The first major piece of life advice came from my mother when I was eleven years old, as she drove me to school in her shiny black Jeep Grand Cherokee. With Lionel Richie’s Back to Front playing in the background, she told me to make sure I could always stand on my own two feet, regardless of what I did in life, as that way I could control my destiny.
My mother was, and still is, the most resilient person I know. She had me young, at the age of 21, after meeting my biological father and her first husband. Smart and street savvy, she helped him run his businesses and books, and was so good at it that he began calling her “his lucky penny”. This luck didn’t spill over into her short marriage, and infidelity forced her take the reins on her own life, especially now that she had a child. When I was just 10 months old, she withdrew enough money from their bank account to get us out of the Philippines and start anew, moving to southern California to join my grandparents and uncles and to pursue the American Dream.
But the cycle and lessons continued when she remarried into an abusive 14-year relationship. My mother’s life advice in the car soon became more frequent; it was her plea and her hope that we learn from her pain. The day she divorced my stepfather, a year and a half before my high school graduation, was the last day I ever spoke to him again. I took control over how I saw my life, no longer burdened by his overbearing presence, and my career became a singular focus. I had to learn how to stand on my own two feet.
While my friends took time off to satisfy their wanderlust, my career was the excuse not to travel with them. My rational brain told me that, if I left for too long, I’d lose my grip over landing a job opportunity, but this excuse was really just a warm and stifling security blanket covering my fear that I would lose control of my future. Years later, it was a break-up that shifted my entire being. It wasn’t a long relationship, but a murky end caused me to look inward, breaking open a very big truth: control was controlling me, an invisible player for my entire life. My desire to mitigate risk by managing outcomes only exacerbated the fear I believed I was eliminating.
All those years I resisted travel, it was this — and a few hard prods from some loving friends — that prompted me to book a last minute ticket to Bali, a place I had long harboured a draw toward. And to Indonesia I went with no set itinerary in mind, planning instead to take each day as it came, with a deep curiosity to see what I could find if I finally let go.
I’d often heard about ‘Bali magic’, an intangible that feels very real once you touch down on the little island. After six days, I visited Tirtu Empul Temple in Ubud on a quiet Friday morning, performing a sacred water ritual alongside the locals, washing away what I needed gone from my life under its fountains and holy waters. Flowing into the three pools, I submerged myself again and again, letting go of the person I had held together for far too long.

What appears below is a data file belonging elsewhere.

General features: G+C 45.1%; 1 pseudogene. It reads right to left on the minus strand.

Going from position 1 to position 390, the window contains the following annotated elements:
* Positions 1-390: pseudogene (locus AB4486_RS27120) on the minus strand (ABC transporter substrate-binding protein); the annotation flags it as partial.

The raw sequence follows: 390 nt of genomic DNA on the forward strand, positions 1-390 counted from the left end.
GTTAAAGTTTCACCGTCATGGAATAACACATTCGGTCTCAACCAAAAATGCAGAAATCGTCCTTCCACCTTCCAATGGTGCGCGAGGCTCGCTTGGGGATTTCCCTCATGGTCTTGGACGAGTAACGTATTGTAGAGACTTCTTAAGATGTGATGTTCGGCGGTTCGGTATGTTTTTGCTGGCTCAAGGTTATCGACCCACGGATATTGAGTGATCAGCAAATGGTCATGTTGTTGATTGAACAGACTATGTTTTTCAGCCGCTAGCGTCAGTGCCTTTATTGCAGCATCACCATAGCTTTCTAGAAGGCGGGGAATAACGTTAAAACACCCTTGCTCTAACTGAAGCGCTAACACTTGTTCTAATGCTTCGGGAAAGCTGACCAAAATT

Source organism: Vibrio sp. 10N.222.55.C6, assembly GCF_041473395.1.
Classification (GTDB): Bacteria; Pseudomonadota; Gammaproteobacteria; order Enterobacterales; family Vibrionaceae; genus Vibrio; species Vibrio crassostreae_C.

In the hushed divinity of Tirtu Empul, I finally opened my eyes. Surrounded by the warmth of the Balinese people, I noticed how despite having little, they still smile every day, inviting you into their simple homes and encouraging you to find balance. It’s precisely where I saw that magic, in moments big and small, and I began to see it all around me.
I saw it in the intricate carvings of centuries-old temples, the precision of their details a gift to the gods; in the layers of deep blue sea at the foot of a tall Uluwatu cliff. Even when I felt darkness and loneliness right to the marrow of my bones trying to find my bearings in a foreign land, I realized that darkness helped me see what is beauty and light.
I saw it in an Ubud monkey that climbed my leg, chewing on my jean shorts pocket in a futile attempt to find food, making me laugh. That magic and beauty were in watching pastel sunsets with a $2 Bintang beer in my hand, and when I floated in a pool under a clear night sky, stripping down to nothing and swimming under the stars. When I crashed a scooter straight into a ditch on my second day and came out bruised, but alive. It was in the eyes of a young mother I met in a hot springs pool, deep in a Lovina mountain forest. And it was there when I ate grilled fish and steamed rice with my bare hands under a tiny open hut at the edge of a beach, then danced with abandon till 3am with new friends, twinkly gazebo lights above and whisky cokes in hand.
Ever so gently on that island in Indonesia, I began breaking out of the box I had created for myself my whole life and, slowly, I began to see my soul. I found myself accepting every experience, every person, every moment – and my heart burst. I started walking my own path, recognizing my own acts of bravery and resilience. I finally understood that beauty and magic are often in the places you least expect them to be, in the little things so many of us choose to miss when we hold on so tightly. And that’s the thing about surrendering, saying ‘f*ck it’, and discovering adventure by saying yes to the unknown. In the end, you find yourself breathless but standing tall, having landed on your own two feet just fine.